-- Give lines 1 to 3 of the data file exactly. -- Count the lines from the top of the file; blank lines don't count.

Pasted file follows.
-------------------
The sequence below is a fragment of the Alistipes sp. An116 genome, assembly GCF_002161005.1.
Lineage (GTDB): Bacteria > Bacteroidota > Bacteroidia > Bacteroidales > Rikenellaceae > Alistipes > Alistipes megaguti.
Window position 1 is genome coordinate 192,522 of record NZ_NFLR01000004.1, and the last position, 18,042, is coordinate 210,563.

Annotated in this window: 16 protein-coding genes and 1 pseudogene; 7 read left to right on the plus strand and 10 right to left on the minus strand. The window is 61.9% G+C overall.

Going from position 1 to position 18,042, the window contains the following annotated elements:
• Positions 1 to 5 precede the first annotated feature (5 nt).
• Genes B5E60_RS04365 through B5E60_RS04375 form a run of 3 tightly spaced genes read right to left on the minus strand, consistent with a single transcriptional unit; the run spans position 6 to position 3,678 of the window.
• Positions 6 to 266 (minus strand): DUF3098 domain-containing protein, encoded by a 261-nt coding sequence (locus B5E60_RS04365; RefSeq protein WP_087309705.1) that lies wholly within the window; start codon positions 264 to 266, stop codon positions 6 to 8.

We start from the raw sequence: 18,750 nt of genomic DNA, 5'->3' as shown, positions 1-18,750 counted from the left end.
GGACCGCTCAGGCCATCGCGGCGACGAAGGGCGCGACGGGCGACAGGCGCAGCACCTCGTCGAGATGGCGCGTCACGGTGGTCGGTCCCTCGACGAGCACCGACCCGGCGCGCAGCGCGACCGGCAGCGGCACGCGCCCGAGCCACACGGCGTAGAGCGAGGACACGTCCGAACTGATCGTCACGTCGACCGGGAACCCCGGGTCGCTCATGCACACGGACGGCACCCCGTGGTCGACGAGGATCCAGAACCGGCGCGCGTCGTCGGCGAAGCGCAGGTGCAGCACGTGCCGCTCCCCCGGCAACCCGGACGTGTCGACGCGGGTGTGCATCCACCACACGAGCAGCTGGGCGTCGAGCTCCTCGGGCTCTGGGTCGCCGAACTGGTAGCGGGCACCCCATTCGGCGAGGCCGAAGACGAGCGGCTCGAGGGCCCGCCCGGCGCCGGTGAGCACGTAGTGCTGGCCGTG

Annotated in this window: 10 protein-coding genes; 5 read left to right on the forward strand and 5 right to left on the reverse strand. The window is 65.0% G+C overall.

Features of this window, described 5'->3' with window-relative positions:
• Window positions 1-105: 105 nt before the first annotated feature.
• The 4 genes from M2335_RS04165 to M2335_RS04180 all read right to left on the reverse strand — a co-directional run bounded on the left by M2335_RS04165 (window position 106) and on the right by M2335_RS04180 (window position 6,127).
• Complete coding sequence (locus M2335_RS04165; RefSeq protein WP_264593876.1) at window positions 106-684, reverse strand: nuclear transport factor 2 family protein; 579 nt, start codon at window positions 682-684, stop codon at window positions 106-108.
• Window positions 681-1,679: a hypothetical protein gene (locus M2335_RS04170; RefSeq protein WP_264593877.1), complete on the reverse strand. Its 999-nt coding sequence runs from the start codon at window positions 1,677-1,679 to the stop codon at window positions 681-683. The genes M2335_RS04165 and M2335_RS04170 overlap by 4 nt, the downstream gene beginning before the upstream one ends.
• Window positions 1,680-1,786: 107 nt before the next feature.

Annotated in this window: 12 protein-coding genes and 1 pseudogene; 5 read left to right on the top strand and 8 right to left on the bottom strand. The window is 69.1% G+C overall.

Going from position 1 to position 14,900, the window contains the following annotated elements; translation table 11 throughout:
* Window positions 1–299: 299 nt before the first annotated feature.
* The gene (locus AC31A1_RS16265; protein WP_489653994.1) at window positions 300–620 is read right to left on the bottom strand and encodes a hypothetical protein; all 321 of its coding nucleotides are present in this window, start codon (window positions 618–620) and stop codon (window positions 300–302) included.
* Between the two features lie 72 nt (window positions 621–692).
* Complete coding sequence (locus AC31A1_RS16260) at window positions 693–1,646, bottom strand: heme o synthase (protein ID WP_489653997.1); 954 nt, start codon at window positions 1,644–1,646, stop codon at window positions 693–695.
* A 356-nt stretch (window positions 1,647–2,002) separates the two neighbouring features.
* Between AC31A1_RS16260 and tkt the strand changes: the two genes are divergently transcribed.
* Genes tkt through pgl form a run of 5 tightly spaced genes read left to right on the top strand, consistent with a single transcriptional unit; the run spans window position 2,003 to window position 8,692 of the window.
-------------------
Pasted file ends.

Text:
The sequence below is a fragment of the Alistipes sp. An116 genome, assembly GCF_002161005.1.
Lineage (GTDB): Bacteria > Bacteroidota > Bacteroidia > Bacteroidales > Rikenellaceae > Alistipes > Alistipes megaguti.
Window position 1 is genome coordinate 192,522 of record NZ_NFLR01000004.1, and the last position, 18,042, is coordinate 210,563.